International Council for Harmonization (ICH) Q10 and Pharmaceutical Inspection Co-operation Scheme (PIC/S) Good Manufacturing Practice for Medicinal Products require written agreement between contract giver and acceptor for outsourced pharmaceutical activities (7, 8). A written quality agreement is, therefore, a collective requirement in the industry, developed in consultation with a cross-functional team, ensuring partners operate with the same reference guidance (9). The collaborative development of the agreement provides a better sense of the CMO quality systems and quality focus, which will potentially pave the way to improved business relationships. Lack of clarity on cGMP responsibilities can put both product owners and contract facilities at risk. The resulting scenarios such as non-compliance, broken contracts, drug product shortage, and loss of market have a direct business impact for both parties.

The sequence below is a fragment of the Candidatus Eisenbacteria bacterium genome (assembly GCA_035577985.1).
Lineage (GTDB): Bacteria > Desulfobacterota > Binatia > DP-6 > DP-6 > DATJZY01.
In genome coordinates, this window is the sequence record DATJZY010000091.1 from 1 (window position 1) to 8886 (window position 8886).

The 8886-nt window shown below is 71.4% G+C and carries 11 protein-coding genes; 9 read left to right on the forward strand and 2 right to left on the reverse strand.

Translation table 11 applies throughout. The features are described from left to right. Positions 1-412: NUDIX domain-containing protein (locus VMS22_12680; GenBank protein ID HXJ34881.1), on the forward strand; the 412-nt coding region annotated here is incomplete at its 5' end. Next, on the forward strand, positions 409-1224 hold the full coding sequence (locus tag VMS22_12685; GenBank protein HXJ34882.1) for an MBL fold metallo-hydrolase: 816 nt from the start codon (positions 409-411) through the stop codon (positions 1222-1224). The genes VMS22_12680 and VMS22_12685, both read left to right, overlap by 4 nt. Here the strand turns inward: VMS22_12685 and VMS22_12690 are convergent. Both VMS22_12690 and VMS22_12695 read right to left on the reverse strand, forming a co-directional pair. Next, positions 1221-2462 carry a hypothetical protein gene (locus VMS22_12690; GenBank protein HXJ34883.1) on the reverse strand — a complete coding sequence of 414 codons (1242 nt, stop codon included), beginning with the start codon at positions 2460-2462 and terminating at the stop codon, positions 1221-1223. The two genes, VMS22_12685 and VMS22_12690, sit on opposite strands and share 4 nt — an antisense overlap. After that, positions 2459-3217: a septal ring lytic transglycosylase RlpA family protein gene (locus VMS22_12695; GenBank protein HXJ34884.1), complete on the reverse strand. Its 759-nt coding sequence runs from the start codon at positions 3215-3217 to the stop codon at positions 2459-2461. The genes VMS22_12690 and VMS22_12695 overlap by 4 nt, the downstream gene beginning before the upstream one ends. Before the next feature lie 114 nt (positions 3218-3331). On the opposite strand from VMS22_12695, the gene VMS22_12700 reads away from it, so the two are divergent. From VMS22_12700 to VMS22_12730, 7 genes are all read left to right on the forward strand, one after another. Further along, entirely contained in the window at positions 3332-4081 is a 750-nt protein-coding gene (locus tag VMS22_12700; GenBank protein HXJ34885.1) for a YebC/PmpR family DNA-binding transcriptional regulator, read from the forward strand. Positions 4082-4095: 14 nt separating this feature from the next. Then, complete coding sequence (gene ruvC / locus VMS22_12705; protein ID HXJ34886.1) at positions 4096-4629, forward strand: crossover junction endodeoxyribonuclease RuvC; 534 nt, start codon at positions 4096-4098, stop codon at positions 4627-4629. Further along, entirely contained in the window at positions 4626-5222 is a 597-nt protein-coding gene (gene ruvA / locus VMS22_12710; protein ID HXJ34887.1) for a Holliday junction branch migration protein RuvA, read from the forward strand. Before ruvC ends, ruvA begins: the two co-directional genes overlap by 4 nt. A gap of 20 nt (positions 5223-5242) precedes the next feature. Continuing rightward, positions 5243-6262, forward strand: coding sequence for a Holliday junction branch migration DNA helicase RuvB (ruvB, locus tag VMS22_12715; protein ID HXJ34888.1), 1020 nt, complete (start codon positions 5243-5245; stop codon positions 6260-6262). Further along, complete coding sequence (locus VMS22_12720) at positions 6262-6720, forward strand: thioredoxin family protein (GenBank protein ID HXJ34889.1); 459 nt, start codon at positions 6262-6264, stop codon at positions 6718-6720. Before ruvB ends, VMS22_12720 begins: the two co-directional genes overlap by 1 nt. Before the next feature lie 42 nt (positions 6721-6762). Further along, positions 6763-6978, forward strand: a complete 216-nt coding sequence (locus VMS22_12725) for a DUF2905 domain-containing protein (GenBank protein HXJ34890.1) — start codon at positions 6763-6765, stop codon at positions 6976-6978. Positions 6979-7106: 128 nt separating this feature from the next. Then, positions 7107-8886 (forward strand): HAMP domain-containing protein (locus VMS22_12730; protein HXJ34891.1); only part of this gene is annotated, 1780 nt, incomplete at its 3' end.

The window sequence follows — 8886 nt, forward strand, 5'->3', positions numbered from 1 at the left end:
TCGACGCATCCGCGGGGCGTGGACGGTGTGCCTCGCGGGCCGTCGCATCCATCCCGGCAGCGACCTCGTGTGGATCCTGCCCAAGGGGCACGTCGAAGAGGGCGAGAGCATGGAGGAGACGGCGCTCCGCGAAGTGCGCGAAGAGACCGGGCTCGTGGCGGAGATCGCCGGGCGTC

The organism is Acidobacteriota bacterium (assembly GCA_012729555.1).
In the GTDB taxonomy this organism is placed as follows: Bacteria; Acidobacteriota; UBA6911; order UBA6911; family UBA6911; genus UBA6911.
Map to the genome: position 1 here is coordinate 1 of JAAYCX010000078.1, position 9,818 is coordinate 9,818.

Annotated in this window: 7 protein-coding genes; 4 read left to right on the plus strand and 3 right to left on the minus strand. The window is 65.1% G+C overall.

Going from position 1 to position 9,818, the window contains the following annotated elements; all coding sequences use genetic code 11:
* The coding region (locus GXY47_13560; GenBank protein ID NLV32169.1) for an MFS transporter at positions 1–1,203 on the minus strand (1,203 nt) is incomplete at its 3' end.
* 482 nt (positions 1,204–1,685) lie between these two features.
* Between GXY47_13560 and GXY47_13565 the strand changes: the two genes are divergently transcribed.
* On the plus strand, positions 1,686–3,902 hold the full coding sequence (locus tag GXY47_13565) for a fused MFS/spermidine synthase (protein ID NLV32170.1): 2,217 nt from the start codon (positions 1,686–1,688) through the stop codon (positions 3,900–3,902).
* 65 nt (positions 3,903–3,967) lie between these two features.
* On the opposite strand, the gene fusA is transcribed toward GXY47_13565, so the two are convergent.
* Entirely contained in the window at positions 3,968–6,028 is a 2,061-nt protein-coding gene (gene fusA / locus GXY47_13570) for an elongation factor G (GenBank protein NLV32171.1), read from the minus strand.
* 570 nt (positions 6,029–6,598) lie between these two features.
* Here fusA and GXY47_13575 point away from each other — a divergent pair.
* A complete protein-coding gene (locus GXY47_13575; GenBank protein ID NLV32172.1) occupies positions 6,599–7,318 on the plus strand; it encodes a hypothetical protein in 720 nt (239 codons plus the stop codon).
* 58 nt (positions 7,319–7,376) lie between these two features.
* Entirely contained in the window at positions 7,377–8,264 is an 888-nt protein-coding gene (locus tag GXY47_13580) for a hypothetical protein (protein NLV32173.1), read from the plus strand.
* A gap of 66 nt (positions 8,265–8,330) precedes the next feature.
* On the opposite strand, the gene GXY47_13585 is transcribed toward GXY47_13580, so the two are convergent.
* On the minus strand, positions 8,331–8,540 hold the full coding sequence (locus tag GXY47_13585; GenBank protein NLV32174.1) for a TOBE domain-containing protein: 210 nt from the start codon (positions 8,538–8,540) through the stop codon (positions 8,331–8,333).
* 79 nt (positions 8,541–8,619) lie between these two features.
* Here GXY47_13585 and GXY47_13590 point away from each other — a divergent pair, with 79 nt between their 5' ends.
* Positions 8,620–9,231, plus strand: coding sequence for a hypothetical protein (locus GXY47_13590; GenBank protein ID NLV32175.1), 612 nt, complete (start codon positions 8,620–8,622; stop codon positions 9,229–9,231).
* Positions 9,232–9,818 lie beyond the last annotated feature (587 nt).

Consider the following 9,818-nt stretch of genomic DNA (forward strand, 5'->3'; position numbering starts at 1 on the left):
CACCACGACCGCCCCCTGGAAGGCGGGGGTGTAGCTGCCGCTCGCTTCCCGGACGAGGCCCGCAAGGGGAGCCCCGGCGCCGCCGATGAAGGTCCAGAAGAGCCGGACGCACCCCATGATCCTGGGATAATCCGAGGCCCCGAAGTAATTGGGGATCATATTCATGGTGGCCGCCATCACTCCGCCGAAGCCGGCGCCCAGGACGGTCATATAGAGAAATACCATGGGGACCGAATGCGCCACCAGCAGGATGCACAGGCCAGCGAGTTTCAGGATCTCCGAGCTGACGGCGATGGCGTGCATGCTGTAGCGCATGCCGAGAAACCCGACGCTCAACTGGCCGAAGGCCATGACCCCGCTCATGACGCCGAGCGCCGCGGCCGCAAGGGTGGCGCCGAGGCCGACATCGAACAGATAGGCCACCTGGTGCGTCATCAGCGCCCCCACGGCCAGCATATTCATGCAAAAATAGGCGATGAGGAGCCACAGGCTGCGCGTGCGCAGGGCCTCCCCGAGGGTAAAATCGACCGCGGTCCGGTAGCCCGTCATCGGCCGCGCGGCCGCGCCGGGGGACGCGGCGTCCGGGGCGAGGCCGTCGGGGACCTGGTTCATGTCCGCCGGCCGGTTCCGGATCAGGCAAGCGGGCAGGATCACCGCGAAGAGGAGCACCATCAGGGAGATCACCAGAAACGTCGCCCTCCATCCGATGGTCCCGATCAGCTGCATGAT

The first draft of Request for Quality Metrics guidance was issued in July 2015. This guidance document explained the intent of FDA’s Center for Drug Evaluation and Research (CDER) and Center for Biologics Evaluation and Research (CBER) to collect data and use quality metrics to ensure continuous improvement and innovation in the industry (10). FDA’s directors acknowledged that the guidance is an important first step on a shared industry/regulator effort toward further improving drug quality (2). Webinars and public consultations were held to communicate the key points about the guidance’s intent, namely encouraging the industry in implementing good quality management systems, improving regulators’ risk-based inspection management, and to better forecast potential for shortages in drug supply chain. FDA supplemented the draft with a technical conformance guide, providing the industry with specific technical details on the quality metric data submission requirements (11). The agency has considered industry comments (12) on the first draft. The revised guidance post consultation now allows firms to report quality metrics by product or by site. FDA has also revised the requirements for data reporting and has added some examples. The initial intent is to have the reporting voluntary. One notable exclusion in the current revision is that of the Optional Metrics Related to Quality Culture and Process Capability/Performance. FDA has also incorporated a provision for firms to submit a 300-word comment to provide further explanation on the submitted data, and to elaborate on further plans for improvement.